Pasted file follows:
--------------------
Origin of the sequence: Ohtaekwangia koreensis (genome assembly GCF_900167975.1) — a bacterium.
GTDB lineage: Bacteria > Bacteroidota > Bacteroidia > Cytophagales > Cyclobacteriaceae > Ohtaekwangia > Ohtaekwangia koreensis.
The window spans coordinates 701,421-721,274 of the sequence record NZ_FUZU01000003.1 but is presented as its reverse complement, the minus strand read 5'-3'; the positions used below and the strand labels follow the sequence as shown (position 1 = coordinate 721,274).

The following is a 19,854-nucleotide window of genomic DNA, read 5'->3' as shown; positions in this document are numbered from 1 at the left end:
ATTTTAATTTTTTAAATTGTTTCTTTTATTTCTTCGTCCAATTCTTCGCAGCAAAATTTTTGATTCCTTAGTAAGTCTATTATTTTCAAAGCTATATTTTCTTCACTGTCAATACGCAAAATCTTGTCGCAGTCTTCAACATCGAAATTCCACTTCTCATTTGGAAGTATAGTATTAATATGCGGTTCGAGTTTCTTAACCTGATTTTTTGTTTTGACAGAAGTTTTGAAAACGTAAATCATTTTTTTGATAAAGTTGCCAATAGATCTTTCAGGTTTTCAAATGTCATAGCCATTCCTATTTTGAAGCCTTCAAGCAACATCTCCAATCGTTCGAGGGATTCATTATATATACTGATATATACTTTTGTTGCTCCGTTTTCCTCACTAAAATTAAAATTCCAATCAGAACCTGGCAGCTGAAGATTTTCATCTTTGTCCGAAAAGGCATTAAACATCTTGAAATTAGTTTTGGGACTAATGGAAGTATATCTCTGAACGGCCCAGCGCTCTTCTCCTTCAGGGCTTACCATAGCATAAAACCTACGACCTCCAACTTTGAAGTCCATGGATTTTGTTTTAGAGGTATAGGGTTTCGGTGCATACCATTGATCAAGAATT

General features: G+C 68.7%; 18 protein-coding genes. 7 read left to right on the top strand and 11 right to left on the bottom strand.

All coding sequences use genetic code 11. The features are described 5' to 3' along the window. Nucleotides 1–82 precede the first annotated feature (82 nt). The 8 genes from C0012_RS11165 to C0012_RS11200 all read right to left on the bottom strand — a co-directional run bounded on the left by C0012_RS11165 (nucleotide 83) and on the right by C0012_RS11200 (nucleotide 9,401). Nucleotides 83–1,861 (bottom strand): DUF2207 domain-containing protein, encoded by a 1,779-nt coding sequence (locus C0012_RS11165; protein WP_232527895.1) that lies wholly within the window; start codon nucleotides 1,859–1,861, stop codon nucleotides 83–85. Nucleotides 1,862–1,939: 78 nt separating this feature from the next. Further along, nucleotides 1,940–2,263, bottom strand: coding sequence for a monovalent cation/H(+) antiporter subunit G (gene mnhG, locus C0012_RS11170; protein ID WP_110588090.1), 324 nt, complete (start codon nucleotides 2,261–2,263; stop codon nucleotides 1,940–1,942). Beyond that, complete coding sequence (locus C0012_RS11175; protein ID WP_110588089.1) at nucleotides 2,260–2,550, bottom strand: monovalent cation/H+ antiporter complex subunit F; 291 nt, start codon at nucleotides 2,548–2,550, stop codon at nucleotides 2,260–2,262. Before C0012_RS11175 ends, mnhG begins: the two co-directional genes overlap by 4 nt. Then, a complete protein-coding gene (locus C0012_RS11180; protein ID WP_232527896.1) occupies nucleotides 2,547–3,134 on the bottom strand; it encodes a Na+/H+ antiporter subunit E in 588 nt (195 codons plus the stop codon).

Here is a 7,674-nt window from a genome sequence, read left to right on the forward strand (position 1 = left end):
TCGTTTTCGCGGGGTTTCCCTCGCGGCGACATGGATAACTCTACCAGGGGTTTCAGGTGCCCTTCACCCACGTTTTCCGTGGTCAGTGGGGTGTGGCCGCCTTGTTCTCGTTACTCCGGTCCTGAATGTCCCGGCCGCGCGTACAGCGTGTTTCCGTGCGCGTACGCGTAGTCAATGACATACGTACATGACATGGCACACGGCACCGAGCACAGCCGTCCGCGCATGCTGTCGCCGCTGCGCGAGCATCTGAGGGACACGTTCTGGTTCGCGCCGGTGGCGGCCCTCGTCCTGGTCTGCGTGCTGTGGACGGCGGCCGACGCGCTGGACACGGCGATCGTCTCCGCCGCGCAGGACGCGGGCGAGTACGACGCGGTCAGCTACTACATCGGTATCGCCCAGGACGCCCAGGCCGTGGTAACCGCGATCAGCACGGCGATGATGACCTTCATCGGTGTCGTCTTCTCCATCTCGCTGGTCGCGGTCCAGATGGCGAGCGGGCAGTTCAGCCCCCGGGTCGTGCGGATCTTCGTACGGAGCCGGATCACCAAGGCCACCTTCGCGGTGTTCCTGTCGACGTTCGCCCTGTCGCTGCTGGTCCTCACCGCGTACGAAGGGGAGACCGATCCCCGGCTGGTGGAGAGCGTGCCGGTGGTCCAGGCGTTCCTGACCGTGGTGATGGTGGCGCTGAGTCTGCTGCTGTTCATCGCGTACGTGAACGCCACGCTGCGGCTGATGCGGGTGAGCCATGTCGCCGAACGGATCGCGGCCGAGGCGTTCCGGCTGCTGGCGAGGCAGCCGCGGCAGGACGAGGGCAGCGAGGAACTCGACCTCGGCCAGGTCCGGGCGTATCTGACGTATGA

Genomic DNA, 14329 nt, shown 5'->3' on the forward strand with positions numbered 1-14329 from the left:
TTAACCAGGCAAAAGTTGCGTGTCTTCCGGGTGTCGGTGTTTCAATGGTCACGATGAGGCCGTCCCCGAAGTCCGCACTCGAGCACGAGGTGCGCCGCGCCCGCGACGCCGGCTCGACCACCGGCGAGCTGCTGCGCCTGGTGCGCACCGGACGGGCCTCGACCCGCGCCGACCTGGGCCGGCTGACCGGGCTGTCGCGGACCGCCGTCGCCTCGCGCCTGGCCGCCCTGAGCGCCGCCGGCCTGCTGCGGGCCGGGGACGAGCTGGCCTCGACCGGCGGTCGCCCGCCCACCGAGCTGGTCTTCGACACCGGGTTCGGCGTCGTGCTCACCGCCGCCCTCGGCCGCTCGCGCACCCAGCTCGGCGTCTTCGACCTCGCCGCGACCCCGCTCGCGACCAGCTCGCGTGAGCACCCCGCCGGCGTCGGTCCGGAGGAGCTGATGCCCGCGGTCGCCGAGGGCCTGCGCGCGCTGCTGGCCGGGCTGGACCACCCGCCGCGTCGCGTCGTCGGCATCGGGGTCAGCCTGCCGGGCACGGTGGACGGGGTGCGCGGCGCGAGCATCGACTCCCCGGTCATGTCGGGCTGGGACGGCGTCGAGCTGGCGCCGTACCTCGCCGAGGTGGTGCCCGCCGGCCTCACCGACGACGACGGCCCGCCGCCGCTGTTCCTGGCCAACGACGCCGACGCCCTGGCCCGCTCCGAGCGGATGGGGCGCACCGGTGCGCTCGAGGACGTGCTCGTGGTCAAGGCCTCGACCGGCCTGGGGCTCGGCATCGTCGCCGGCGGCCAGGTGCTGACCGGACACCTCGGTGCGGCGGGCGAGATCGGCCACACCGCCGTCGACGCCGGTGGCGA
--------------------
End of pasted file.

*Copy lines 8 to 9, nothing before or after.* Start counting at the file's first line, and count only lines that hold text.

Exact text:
Here is a 7,674-nt window from a genome sequence, read left to right on the forward strand (position 1 = left end):
TCGTTTTCGCGGGGTTTCCCTCGCGGCGACATGGATAACTCTACCAGGGGTTTCAGGTGCCCTTCACCCACGTTTTCCGTGGTCAGTGGGGTGTGGCCGCCTTGTTCTCGTTACTCCGGTCCTGAATGTCCCGGCCGCGCGTACAGCGTGTTTCCGTGCGCGTACGCGTAGTCAATGACATACGTACATGACATGGCACACGGCACCGAGCACAGCCGTCCGCGCATGCTGTCGCCGCTGCGCGAGCATCTGAGGGACACGTTCTGGTTCGCGCCGGTGGCGGCCCTCGTCCTGGTCTGCGTGCTGTGGACGGCGGCCGACGCGCTGGACACGGCGATCGTCTCCGCCGCGCAGGACGCGGGCGAGTACGACGCGGTCAGCTACTACATCGGTATCGCCCAGGACGCCCAGGCCGTGGTAACCGCGATCAGCACGGCGATGATGACCTTCATCGGTGTCGTCTTCTCCATCTCGCTGGTCGCGGTCCAGATGGCGAGCGGGCAGTTCAGCCCCCGGGTCGTGCGGATCTTCGTACGGAGCCGGATCACCAAGGCCACCTTCGCGGTGTTCCTGTCGACGTTCGCCCTGTCGCTGCTGGTCCTCACCGCGTACGAAGGGGAGACCGATCCCCGGCTGGTGGAGAGCGTGCCGGTGGTCCAGGCGTTCCTGACCGTGGTGATGGTGGCGCTGAGTCTGCTGCTGTTCATCGCGTACGTGAACGCCACGCTGCGGCTGATGCGGGTGAGCCATGTCGCCGAACGGATCGCGGCCGAGGCGTTCCGGCTGCTGGCGAGGCAGCCGCGGCAGGACGAGGGCAGCGAGGAACTCGACCTCGGCCAGGTCCGGGCGTATCTGACGTATGA